Yes – electricity does pass through synapses if the link between the neurons in question is constituted by an electrical synapse.
There are two different types of synapses, chemical synapses and electrical synapses.
At a chemical synapse, an arriving pre-synaptic action potential indeed causes the release of neurotransmitters which carry the signal across the synaptic cleft to the subsynaptic membrane. This can effect an action potential in the postsynaptic neuron (among other things).
At an electrical synapse, on the other hand, ions do actually move from the presynaptic cell, through a gap junction channel, and to the postsynaptic cell, capable to cause a depolarization there.
Electrical synapses are found in many animals (including human). Due to their different characteristics, like the lack of neurotransmitter-related mechanisms and a significantly smaller synaptic cleft, they e. g. allow for a faster propagation of a signal between two neurons (while the signal decreases in strength due to the lack of gain). They occur as a part of neural structures which require fast signal transmission.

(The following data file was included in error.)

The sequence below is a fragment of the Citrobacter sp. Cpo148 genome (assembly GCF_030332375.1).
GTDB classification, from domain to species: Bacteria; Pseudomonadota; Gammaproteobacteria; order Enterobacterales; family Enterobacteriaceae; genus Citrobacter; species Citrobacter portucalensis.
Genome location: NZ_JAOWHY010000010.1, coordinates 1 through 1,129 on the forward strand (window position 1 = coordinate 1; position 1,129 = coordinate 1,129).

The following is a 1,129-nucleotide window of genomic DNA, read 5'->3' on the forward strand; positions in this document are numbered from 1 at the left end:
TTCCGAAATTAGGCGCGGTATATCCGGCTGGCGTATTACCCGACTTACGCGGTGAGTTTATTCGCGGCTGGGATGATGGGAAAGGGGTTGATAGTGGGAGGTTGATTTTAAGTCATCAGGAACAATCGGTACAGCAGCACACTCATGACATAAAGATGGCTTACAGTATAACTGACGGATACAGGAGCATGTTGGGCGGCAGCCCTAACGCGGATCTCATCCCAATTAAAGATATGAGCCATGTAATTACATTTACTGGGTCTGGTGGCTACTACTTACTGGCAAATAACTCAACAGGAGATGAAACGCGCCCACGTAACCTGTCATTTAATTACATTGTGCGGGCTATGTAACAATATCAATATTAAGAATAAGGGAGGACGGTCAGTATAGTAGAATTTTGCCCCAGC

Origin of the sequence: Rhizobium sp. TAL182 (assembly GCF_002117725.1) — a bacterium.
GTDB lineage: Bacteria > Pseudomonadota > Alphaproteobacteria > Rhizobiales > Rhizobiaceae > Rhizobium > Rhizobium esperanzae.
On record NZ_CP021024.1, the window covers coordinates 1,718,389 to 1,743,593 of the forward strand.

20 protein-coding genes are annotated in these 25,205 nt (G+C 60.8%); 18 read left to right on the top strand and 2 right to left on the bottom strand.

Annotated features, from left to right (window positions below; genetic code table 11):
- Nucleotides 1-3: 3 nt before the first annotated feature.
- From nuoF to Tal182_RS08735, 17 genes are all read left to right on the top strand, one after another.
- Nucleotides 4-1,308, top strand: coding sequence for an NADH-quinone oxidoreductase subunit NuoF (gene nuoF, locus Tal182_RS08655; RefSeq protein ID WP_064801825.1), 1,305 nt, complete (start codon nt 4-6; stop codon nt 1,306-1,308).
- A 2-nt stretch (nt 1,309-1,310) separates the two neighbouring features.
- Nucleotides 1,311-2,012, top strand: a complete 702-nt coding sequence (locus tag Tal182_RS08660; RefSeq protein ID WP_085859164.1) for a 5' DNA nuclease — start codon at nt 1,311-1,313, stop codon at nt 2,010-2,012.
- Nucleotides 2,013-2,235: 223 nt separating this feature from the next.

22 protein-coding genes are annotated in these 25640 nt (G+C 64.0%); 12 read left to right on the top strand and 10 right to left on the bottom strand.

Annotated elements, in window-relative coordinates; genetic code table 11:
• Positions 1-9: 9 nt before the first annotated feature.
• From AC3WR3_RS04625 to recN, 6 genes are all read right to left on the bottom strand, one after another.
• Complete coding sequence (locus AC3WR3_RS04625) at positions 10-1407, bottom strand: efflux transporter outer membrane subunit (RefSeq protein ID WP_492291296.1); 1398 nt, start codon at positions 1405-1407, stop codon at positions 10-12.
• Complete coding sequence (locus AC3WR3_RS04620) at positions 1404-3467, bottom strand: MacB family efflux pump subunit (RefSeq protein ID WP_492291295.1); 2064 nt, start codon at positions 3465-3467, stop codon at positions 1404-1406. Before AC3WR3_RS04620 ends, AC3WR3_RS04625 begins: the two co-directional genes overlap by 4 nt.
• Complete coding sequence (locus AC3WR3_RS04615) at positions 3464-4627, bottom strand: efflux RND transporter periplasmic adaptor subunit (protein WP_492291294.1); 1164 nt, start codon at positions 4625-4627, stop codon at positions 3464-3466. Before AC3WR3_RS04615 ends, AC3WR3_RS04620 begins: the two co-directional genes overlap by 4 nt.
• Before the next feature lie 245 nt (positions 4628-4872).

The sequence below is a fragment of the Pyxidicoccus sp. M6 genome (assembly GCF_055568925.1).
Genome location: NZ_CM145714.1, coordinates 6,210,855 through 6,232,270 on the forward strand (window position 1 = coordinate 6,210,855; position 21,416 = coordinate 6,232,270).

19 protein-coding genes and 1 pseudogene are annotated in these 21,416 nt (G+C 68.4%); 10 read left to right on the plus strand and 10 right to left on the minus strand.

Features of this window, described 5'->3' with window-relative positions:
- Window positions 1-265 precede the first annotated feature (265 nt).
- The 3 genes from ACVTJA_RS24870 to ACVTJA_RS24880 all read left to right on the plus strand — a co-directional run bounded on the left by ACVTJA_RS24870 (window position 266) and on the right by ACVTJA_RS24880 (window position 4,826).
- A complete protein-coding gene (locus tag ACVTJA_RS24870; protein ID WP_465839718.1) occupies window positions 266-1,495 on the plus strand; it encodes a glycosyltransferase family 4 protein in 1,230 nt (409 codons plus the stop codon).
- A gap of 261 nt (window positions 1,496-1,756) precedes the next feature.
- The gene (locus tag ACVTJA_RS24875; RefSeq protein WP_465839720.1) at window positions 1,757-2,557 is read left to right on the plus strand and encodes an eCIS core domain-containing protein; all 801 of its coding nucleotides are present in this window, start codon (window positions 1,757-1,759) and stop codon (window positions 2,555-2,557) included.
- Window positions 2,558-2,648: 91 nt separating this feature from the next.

(While more technical details can be found in the referenced sources, it is helpful to review some of the basic concepts to avoid misconceptions:
It is sometimes (naively) assumed that the propagation of an action potential consists in a flow of electric charge along the axon, but what actually happens is that ions move through the membrane, i. e. roughly along an axis that is orthogonal to the direction of the signal. It is the action potential that moves along the axon. Thus, the original question is not to be taken to mean »Does the electric current that moves along the length of the axon also move through the synaptic cleft?«
Still – even if the flow of electric charge does not constitute the action potential, electricity can flow along the axon, as well. This is what happens in the case of saltatory conduction between the nodes of Ranvier in myelinated axons. It is generally referred to as an electrotonic potential.)